Well, I do know the difference between an opinion and a fact. Until you learn that, you don’t really know anything.

Is that your opinion, or is that a fact?
Jim, So are you still a compatiblist then? Earlier you said, ""I fall into the third camp: determinism with freewill." Yet now you are attempting to negate determinism. So are you arguing against your own position now? Interesting.

Quantum theory doesn't negate determinism. It suggest there are random events that happen at the quantum level. Beyond the level of quantum mechanics, physics still points to an environment that is moved by causality.

Anyways, I don't get why you are arguing against determinism since you believe in determinism with free will. You should be arguing for why you think there is free will. The randomness that Quantum physics suggest happens at the quantum level doesn't support your argument FOR free-will. It goes against it, because you have no more control over randomness then you do in a strict deterministic environment. And your argument that the mind is beyond and exempt from causality needs to be justified, because as it sits now, it is without justification.

If you want to make progress in this argument, demonstrate how there is free-will. Not argue against your own stance. LOL.
Simply changing your mind alone is not evidence of free-will unless you can tell me HOW it was changed? I can assure you there would be a cause. You said yourself the cause would be, "an argument convincing enough."

Also, please explain to me how "intelligence" supports free-will. Because it is my understanding that everything you "know," your intelligence, was determined by your experiences, by your environment. Even, "you" your identity, is determined by your environment, "you" are but the output of all the input received. Anyways, please explain how you think "intelligence" supports free-will. You earlier arguments did not convince me, and if they did convince me, wouldn't they be the cause that determined me to believe you?

What I really can't understand is how people think that random occurrences at quantum level equals free-will. Even if we grant the HUGE liberty of saying we function according to the laws of quantum physics that wouldn't grant us free-will but random-will. I'd rather have no free-will than randomly do shit.
That's right, it doesn't support free-will. They use it in attempt to negate determinism. They fail to see that they are still left with nothing to suggest free-will. All that is left is causality and determinism with some possible randomness at the quantum level. With these kind of arguments there is still no room for "free-will" except for in the same place where "god" resides. If they want to make headway in their argument FOR free-will they need to demonstrate something for it.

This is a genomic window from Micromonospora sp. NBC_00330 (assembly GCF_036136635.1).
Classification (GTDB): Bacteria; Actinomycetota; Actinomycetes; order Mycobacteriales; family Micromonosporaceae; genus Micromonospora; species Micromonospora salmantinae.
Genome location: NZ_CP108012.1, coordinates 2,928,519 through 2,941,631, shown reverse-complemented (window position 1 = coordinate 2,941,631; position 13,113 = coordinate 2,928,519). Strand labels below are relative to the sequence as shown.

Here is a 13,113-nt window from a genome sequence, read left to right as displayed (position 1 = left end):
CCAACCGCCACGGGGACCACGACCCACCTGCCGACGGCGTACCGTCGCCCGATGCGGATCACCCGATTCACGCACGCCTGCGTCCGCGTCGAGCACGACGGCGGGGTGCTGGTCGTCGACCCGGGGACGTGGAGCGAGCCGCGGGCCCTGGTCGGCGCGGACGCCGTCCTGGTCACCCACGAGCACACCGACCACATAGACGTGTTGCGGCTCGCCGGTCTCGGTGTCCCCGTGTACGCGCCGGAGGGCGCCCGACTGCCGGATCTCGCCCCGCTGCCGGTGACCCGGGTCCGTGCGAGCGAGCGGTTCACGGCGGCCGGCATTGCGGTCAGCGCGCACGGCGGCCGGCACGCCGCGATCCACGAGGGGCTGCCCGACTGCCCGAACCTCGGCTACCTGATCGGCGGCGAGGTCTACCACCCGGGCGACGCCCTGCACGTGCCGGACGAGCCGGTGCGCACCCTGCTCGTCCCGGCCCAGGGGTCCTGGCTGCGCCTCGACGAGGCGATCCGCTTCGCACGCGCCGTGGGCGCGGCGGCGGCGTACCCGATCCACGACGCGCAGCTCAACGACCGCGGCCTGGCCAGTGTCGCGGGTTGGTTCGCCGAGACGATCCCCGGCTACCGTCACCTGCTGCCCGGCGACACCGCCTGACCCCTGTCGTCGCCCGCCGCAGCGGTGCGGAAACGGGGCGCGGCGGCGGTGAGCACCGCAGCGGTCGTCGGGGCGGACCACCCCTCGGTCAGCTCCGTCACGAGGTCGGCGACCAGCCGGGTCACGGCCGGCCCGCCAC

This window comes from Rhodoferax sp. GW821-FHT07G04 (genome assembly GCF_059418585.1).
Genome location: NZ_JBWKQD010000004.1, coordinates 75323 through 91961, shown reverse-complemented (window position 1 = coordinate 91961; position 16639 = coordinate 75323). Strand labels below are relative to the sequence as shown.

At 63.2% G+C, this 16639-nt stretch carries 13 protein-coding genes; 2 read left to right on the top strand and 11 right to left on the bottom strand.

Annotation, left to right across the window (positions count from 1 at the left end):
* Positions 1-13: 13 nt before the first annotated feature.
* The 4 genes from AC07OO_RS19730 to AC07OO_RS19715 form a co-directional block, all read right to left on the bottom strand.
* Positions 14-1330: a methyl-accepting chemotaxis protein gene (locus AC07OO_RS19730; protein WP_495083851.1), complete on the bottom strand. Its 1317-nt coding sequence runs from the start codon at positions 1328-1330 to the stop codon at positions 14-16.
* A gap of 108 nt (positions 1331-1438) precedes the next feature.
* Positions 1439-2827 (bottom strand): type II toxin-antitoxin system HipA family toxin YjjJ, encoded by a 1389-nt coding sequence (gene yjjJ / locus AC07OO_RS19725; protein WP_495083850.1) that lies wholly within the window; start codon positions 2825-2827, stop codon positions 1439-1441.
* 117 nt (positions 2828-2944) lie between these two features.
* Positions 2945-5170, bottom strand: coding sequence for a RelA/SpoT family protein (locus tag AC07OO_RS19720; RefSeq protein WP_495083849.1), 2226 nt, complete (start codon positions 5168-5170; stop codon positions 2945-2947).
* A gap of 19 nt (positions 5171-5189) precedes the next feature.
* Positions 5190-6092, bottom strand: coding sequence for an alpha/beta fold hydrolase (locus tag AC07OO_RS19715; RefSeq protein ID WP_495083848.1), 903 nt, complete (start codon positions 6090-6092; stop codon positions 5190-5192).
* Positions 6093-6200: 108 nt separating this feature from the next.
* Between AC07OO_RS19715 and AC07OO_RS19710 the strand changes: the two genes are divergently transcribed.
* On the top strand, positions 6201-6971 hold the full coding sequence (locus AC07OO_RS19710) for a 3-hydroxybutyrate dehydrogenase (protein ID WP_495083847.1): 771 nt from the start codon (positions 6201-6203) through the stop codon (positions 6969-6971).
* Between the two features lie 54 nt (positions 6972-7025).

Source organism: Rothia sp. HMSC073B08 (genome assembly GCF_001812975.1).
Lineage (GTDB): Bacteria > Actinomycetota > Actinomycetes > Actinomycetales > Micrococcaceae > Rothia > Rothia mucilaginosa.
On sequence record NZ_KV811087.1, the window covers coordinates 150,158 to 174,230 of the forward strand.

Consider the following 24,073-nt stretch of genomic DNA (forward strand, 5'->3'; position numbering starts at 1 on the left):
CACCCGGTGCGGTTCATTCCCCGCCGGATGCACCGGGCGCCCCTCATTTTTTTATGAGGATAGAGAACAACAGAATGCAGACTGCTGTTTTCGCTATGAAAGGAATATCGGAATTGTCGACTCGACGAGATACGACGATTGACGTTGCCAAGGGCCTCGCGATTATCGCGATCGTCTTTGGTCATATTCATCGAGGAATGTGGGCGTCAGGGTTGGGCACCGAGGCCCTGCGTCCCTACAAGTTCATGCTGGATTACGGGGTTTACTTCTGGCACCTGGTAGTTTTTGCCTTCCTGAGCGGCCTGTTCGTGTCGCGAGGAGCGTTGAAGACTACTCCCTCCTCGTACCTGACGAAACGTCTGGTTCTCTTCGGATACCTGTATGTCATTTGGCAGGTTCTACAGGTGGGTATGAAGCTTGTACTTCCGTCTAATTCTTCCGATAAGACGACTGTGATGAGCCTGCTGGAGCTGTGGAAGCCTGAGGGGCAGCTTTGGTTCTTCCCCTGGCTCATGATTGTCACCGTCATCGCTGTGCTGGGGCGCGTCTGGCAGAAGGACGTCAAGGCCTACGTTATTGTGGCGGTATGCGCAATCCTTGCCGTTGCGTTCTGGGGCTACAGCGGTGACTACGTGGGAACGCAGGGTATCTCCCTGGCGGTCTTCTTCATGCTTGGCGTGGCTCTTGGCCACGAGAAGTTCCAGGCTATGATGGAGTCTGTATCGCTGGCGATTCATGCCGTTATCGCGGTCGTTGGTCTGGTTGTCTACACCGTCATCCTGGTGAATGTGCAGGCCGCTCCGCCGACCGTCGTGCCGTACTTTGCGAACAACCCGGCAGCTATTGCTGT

Jim, please stop contradicting yourself because earlier you said that-

"Quantum Theory holds that universal laws of physics are indeterministic and probabilistic."


"So I pointed out that science (quantum theory) can also contradict determinism. The point needed to be made."


"Quantum Theory is “indeterministic and random”. LOL. That blows your absolute determinism right out of the water. I hope you have a life vest, or rubber ducky or something to cling to!"


"Yes I did negate determinism with quantum theory"

Keep in mind this is the same quantum physics that you as a human say yourself are, "barely able to even understand it."

I was the one that said human beings don't operate at the quantum level, several pages back. I'll repost -

"But these random occurrences are are only known to occur at this fundamental quantum level, the randomness doesn't precede itself, meaning the expansion of these random events quickly if not immediately begin a deterministic chain of events. In the daily events as we know them, where it "seems" as though there are these what feels like "choices," the control over the movement to which direction to go has already went well beyond the quantum level and is already in the expansion of causality."
I copied and pasted them exactly as you wrote them. The last paragraph is what I had wrote earlier.
LOL, That's just too funny.
All quotes from Jim

Science may attempt to answer the same question and may eventually find the answer. But so far it hasn't.

Tell me, are you a scientist? on what basis are you making that claim?

Everybody was speaking as if, determinism is a fact and backed up by science. It’s not.

Yeah, I'm sure you are omniscient about all of science.

I, however, maintain that human beings are free agents because of our intelligence

And you have yet to say how that is the case.

But I don’t believe in omniscient beings.

You don't seem to believe in knowing beings either. Or at least, nobody can know anything you don't.

Come to think of it, changing one’s mind seems like a prime example of freewill. 

define free will.
My thoughts on Free Will:

I do believe that man has unlimited(I use the term loosely) freedom, though, to a limited degree. Man is free to do what he wants in accordance with his own biology and environment. That is, man only has free will/choice within the limitations of his biological and environmental contraints. Man cannot go beyond his nature. So, while I do believe in unlimited freedom within the confinement of mans own nature, I do not believe in unlimited freedom/choice that can supersede his nature. I guess I believe in unlimited freedom, with a twist of rationality at the helm.